"I hustled to get environmental support for a broad compromise that included extensive funding for San Francisquito Creek," he said of his work on Measure B.
Schmidt was instrumental in drafting a water-district plan to deal with the drought.
"I led a change before the drought that increased conservation rebates. I later wrote the memo that doubled many of our water-conservation rebates, which quintupled the response for lawn replacement. We're vastly expanding recycled water, and I'm advocating treatment of wastewater to drinkable levels -- a new, drought-proof water supply," he said.
The board approved a countywide, water-use reduction target of 20 percent of 2013 water usage, and Schmidt supported two years of water storage, which he said puts the district in a good position.
But the district's 2013 carryover and 2014 allocations of state water are currently frozen to protect the Delta, leaving three water districts that depend on that banked water without that source, according to water-board documents.
The water district is now developing the California Aqueduct Reverse Flow project to ensure the water in its storage bank is available for treatment plants and to prevent groundwater depletion.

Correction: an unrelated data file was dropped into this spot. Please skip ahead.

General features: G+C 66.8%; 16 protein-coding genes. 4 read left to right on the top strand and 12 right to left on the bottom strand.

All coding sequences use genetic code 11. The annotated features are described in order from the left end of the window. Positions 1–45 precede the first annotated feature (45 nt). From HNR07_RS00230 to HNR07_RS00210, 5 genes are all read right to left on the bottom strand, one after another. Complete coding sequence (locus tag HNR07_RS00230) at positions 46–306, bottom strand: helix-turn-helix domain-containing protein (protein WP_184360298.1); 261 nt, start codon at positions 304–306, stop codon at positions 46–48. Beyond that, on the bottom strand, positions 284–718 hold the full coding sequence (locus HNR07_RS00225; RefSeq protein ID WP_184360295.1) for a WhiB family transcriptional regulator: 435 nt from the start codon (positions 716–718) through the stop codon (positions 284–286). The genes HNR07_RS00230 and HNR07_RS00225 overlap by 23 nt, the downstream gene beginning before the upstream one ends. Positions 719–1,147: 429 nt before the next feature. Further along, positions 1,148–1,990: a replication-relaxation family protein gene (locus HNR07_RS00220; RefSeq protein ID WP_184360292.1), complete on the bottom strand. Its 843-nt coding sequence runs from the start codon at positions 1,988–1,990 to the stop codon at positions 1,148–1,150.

The Match.com founder has garnered considerable notice for his run, as much for his sizable self-funding of his campaign as for his stand on the issues. But Kremen is clear that he wants to see major change in how the water district does business.
Board president of the 6,400-customer Purissima Hills Water District, a water retailer in Los Altos Hills, Kremen touts his experience as a Silicon Valley entrepreneur as one of the reasons he'd be an asset to the board.
Kremen is chairman of WaterSmart Software, a tech company that creates water-meter software used by many city utilities. A leak-detection company he was involved in was recently bought by Badger Meter, he said.
"It's all part of a broader platform that I've been doing in sustainability in the last 10 years," he said.
Kremen also started Clean Power Finance, the largest company in the U.S. in solar financing.